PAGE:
Jessie Warren has made her imprint on the world with her passion of telling stories


Bri Greve

Jessie Warren, a talented writer on The Central Trend, posing for her senior pictures.

As a young girl, senior Jessie Warren would spend hours wandering the woods in her backyard, losing herself in the deepest corners of her brain. There, she would recount elaborate stories out loud for the wildlife surrounding her to hear. Every word that she spoke was tainted with the purity of childhood creativity, and for Jessie, that creativity stemmed from her adoration to tell stories.

“I think I’m an imaginative person,” Jessie said. “I am [also] an anxious person by nature. I have had a lot of feelings ever since I was really little. I think that a lot of the time, the inside of my mind can be kind of chaotic just in the sense that everything feels like it’s floating, and it doesn’t feel like there’s ground—it feels like my mind is the sky. Writing has helped me a lot with that because it has given me a ground; I have a place to put the thoughts.”

Now, standing on the edge of eighteen, Jessie is a staff member on The Central Trend as the Print Managing Editor. After signing up for the Writing for Publication course to take her junior year, Jessie has gotten closer to her best friends and even met new ones that she views as irreplaceable.

Though she did not sign up for the class until her junior year, Writing for Publication was constantly in the back of her mind beginning in the eighth grade, when she was selecting her courses for her first year of high school. What held her back then was the fact that she had yet to view herself as the typical journalist. 

I don’t think that my freshman year self necessarily saw any of this coming, and even if she did, I don’t think that she would hate the person that I’ve become.

— Jessie Warren

However, she had begun to find herself gradually learning more about the news site, first by being interviewed by former Editor in Chief Abby Wright for a profile her freshman year.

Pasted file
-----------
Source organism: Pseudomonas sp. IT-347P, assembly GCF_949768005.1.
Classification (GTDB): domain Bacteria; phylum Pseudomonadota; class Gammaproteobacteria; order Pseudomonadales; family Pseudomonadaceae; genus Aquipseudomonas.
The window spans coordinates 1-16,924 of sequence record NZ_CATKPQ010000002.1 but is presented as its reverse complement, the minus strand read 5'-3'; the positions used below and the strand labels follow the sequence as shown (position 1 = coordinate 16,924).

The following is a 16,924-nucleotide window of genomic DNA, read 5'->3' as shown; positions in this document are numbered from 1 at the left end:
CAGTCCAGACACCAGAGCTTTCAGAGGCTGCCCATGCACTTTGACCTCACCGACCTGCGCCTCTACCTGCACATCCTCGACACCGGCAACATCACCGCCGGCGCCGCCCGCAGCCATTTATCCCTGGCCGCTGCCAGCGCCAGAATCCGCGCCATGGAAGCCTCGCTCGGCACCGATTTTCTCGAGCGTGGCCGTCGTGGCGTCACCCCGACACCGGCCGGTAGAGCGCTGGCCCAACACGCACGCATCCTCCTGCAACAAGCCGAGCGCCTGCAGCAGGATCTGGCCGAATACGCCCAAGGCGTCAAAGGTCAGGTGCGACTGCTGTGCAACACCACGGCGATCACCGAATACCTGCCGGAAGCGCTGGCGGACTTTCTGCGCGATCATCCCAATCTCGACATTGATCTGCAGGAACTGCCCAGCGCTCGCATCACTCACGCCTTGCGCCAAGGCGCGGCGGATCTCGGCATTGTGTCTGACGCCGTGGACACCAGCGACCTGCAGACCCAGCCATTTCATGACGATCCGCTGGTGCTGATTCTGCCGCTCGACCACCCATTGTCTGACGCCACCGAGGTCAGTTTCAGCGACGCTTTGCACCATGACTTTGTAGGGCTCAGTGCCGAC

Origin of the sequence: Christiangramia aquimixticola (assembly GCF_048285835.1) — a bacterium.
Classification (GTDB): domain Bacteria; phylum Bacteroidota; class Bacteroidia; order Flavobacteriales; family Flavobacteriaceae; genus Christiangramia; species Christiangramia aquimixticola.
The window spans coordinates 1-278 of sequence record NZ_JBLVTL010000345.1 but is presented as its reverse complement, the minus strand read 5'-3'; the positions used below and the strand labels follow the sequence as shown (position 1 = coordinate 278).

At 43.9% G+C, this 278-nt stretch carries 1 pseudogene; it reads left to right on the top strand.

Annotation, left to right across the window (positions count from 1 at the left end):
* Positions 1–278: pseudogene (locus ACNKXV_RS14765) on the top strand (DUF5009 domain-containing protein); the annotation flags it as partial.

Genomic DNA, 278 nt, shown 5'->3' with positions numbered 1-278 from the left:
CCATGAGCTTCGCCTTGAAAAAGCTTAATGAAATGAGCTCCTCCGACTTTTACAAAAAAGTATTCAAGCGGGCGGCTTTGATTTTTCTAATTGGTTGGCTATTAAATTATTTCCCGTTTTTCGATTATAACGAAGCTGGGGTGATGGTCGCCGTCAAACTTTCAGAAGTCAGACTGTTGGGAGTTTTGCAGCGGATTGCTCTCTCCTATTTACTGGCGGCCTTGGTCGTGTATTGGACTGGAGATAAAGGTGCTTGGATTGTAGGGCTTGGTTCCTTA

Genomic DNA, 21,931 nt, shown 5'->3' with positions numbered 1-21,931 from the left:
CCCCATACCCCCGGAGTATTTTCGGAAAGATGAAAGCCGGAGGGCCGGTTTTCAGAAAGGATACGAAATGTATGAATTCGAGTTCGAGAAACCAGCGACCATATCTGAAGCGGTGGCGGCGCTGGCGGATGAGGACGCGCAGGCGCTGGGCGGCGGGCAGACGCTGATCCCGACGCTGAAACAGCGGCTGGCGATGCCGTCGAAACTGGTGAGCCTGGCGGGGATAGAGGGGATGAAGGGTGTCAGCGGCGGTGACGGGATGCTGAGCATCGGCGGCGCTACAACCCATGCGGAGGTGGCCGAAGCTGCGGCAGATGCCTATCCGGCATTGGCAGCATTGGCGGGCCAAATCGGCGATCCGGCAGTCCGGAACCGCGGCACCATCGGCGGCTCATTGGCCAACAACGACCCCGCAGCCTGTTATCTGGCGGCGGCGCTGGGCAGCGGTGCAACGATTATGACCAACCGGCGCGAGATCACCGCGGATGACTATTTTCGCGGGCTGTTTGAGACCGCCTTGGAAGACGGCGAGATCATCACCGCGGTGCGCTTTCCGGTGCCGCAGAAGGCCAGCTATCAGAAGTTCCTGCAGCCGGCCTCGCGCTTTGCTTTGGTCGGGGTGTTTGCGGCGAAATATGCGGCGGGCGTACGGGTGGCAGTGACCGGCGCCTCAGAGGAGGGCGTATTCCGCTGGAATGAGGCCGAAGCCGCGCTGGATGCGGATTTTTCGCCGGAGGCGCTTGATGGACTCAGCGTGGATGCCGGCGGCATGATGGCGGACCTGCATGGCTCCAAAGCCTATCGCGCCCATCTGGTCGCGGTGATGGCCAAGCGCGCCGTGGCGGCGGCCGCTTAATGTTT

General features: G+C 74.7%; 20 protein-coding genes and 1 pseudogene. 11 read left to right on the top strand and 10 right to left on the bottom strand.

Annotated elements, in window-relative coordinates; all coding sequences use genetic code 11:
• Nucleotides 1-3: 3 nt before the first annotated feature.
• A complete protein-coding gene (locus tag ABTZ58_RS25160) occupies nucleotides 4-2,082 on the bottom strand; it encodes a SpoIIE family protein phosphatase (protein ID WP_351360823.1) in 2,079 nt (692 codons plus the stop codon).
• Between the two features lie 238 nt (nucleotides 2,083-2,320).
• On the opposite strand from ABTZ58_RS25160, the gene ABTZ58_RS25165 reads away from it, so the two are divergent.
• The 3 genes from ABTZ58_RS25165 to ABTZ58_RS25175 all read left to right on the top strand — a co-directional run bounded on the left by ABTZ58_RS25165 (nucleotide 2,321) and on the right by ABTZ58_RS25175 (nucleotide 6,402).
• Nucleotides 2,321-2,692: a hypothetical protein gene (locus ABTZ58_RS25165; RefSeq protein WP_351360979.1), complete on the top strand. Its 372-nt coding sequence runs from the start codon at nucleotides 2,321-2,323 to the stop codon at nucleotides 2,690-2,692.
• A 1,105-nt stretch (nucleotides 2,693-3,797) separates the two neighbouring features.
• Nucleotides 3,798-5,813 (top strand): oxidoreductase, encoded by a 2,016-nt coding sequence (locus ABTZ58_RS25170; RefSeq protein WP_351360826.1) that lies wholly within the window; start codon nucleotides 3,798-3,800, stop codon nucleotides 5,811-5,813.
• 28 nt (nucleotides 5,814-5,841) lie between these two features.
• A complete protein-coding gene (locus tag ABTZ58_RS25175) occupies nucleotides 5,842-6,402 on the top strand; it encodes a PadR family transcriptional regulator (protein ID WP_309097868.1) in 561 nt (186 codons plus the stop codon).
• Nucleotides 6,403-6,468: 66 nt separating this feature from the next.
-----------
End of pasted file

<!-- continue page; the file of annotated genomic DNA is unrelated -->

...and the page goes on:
“I think looking back on it,” Jessie said, “that it’s kind of funny because it was Abby, and now I know Abby, and I’m best friends with [alumna] Lynlee [Derrick]. It’s strange, but [that was] kind of when I started to figure out whether or not I wanted to join [The Central Trend].”

It was around this time in her sophomore year that the puzzle pieces to Jessie’s life at FHC finally began to fit together. As a sophomore, she became friends with one of the current Editors in Chief, Natalie Mix, while also getting closer with staff writer senior Kelsey Dantuma. They would talk Jessie’s ear off about the wonderful family that resided within the walls of Room 139, a room she would find herself becoming extremely familiar with in the coming years. 

Eventually, after hearing every positive aspect of the class that Kelsey and Natalie could think of, Jessie finally took the leap and signed up for Writing for Publication.

“I think that knowing [Nat and Kelsey] and being friends with them really convinced me that there was a place for me on The Central Trend, even if I was joining later on in my high school career,” Jessie said. “I remember really wanting to be a part of it, even from the moment that I wrote it down on my [course request form], I was like, ‘I want to be a part of this.’ And now I love writing for The Central Trend. It’s so much fun, and the amount that I’ve grown while I’ve been on The Central Trend has been really neat. I used to hate interviewing, and now I’m okay with it. I have a lot of friends that I really love, and it’s a good place to be. It’s a great way to express yourself and to put yourself out there because I would not talk to half the people that I do if it weren’t for having to interview them for something or being in a class with them.”